President Barack Obama may see markedly fewer black-robed Supreme Court justices when he gazes down from the podium at this year’s State of the Union message, owing in part to what he said about the high court at last year’s address.
One year ago, the president used his bully pulpit at the annual joint session of Congress to publicly castigate the highest court in the land for its Citizens United ruling that allowed corporate financing of political ad campaigns.
“With all due deference to the separation of powers,” Obama said, “… the Supreme Court reversed a century of law that I believe will open the floodgates.” Democratic senators seated next to the justices reacted with thunderous applause, as the six justices in attendance sat somberly.
One justice, Samuel Alito, just couldn’t quite hold his peace, however. He mouthed the words: “Not true.”
There is no Constitutional requirement for justices to attend the speech, and the fallout from the president’s attack on the independent judiciary will be obvious this year. Alito’s staff has already announced he has a prior commitment in Hawaii.
Conservative Justice Clarence Thomas -- who says justices hear “catcalls, the whooping and hollering and under-the-breath comments" -- is an annual no-show at the State of the Union already.
So is conservative jurist Antonin Scalia. He has called the event a “juvenile spectacle,” and adds: “… I resent being called upon to give it dignity.”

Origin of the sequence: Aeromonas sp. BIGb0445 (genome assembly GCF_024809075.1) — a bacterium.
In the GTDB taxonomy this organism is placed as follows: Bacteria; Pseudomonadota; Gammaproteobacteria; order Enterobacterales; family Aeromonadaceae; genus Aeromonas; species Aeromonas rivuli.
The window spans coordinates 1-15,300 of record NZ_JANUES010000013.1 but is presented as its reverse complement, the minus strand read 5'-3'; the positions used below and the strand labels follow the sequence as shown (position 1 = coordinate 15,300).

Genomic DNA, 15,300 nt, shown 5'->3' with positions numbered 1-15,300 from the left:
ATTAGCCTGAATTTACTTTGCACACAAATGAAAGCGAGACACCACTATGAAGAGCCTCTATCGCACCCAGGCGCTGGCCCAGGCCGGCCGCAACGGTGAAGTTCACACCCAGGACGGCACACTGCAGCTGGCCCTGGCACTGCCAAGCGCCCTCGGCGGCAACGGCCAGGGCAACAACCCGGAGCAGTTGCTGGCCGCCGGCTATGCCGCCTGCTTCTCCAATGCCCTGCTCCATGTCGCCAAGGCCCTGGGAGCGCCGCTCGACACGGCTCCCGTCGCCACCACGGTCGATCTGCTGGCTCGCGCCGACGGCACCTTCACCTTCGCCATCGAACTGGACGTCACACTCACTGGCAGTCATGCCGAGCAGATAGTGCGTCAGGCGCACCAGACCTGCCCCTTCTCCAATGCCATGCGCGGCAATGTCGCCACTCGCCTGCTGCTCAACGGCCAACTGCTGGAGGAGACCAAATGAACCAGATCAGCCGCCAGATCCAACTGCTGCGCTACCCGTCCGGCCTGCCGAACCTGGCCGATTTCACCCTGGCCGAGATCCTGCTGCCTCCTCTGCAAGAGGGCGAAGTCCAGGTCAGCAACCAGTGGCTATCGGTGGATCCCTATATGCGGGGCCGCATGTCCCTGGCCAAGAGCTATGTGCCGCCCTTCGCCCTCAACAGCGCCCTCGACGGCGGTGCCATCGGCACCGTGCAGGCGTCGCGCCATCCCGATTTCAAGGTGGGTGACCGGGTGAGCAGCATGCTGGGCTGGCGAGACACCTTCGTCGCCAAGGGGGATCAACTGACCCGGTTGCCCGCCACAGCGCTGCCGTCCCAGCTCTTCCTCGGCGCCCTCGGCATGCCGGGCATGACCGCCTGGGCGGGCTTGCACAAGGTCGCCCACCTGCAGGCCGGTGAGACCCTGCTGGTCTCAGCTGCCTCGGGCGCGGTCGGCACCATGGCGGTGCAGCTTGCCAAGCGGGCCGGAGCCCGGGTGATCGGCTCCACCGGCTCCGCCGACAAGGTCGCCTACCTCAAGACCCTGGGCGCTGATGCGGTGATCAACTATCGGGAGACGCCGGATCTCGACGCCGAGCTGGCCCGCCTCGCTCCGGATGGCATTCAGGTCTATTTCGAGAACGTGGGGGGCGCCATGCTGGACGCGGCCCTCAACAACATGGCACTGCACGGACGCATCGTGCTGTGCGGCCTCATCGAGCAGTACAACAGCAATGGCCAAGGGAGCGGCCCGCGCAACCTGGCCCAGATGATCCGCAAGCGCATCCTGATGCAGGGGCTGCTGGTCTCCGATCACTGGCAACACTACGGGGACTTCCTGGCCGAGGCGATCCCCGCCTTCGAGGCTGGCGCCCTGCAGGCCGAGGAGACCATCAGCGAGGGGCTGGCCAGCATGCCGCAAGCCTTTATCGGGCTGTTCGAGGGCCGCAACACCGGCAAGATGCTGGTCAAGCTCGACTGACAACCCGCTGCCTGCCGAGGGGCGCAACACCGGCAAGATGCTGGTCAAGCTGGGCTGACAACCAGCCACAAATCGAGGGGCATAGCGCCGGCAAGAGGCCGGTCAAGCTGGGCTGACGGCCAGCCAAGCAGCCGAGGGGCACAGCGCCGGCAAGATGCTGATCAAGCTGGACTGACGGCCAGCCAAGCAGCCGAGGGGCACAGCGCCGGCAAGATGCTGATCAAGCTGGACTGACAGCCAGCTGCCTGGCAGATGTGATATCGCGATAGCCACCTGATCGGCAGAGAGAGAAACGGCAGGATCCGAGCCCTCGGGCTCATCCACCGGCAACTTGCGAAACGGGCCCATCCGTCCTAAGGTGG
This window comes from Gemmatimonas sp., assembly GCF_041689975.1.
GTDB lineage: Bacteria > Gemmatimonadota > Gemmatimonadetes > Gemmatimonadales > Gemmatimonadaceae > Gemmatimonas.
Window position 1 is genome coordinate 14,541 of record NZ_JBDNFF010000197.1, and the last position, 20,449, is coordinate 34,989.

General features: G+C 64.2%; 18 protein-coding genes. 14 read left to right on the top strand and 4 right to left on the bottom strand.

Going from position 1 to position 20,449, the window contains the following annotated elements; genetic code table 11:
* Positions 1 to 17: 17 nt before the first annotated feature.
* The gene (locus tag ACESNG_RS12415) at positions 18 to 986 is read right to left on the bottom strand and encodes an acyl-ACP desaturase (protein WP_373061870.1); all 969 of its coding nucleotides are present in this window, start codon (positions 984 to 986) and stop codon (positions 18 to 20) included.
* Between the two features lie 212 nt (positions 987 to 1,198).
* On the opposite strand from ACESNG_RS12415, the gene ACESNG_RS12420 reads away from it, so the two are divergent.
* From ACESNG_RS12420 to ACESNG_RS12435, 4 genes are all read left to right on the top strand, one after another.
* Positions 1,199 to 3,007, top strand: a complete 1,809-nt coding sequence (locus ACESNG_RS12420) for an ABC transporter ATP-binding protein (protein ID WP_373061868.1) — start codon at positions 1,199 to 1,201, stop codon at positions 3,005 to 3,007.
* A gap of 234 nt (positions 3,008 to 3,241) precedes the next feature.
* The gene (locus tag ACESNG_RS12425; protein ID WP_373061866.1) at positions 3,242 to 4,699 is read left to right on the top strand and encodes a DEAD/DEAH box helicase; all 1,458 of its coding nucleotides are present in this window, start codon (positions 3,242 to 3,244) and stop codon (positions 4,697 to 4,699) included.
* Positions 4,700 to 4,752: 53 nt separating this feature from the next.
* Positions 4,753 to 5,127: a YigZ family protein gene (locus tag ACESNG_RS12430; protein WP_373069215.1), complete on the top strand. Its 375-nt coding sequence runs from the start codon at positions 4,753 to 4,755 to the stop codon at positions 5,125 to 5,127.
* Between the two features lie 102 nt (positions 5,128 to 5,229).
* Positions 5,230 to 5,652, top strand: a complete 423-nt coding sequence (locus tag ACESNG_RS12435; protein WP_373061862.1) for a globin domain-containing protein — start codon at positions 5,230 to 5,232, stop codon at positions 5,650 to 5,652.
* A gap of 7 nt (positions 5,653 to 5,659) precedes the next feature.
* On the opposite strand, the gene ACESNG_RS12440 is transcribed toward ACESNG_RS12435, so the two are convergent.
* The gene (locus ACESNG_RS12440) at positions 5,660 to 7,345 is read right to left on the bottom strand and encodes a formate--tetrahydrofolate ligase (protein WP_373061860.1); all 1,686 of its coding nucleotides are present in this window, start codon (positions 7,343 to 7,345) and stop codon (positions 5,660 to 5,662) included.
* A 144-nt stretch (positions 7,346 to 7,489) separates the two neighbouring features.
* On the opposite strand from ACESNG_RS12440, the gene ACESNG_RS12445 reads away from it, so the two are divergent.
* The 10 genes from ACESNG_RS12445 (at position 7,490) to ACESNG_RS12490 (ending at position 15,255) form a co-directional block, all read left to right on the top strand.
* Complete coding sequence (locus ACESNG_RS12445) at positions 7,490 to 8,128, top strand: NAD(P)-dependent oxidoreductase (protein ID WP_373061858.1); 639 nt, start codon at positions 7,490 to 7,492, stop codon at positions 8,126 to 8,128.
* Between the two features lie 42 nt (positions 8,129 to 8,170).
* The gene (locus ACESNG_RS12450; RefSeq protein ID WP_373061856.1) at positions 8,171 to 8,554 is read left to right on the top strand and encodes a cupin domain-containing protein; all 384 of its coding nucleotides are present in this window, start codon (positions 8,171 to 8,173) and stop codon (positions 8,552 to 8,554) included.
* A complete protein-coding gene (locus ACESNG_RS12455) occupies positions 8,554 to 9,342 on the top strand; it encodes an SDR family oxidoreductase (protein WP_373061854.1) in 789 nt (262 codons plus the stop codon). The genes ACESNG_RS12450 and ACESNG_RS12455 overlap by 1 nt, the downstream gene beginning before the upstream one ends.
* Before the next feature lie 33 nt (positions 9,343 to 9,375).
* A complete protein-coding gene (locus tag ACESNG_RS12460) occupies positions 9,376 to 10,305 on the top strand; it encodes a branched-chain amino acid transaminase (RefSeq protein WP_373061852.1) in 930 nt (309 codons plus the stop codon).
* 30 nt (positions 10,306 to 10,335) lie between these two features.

That leaves only two conservatives who might attend: Chief Justice John G. Roberts Jr., and frequent swing vote Justice Anthony Kennedy. Kennedy by nature has a moderate, thoughtful temperament. But it’s worth noting that he wrote the Citizens United opinion that Obama excoriated on national television.
Roberts is no fan of the venue, either. Last year he said he was “very troubled” by the scene of justices sitting stone-faced as Democrats surrounded them cheering and jeering.
Roberts said that to the extent the State of the Union speech has degenerated into a pep rally, he’s not sure why justices should attend.
Roberts may feel compelled to attend, although it should be noted Chief Justice William Rehnquist missed several State of the Union speeches during his tenure.
Obama’s speech falls just 17 days after Federal Judge John Roll and five others were killed by a deranged gunman in Tucson, Ariz.
Roberts recently eulogized Roll’s death, calling it “a somber reminder of the importance of the rule of law and the sacrifices of those who work to secure it.”
Sources say President Obama is expected to refer to the tragedy and its aftermath during his address.
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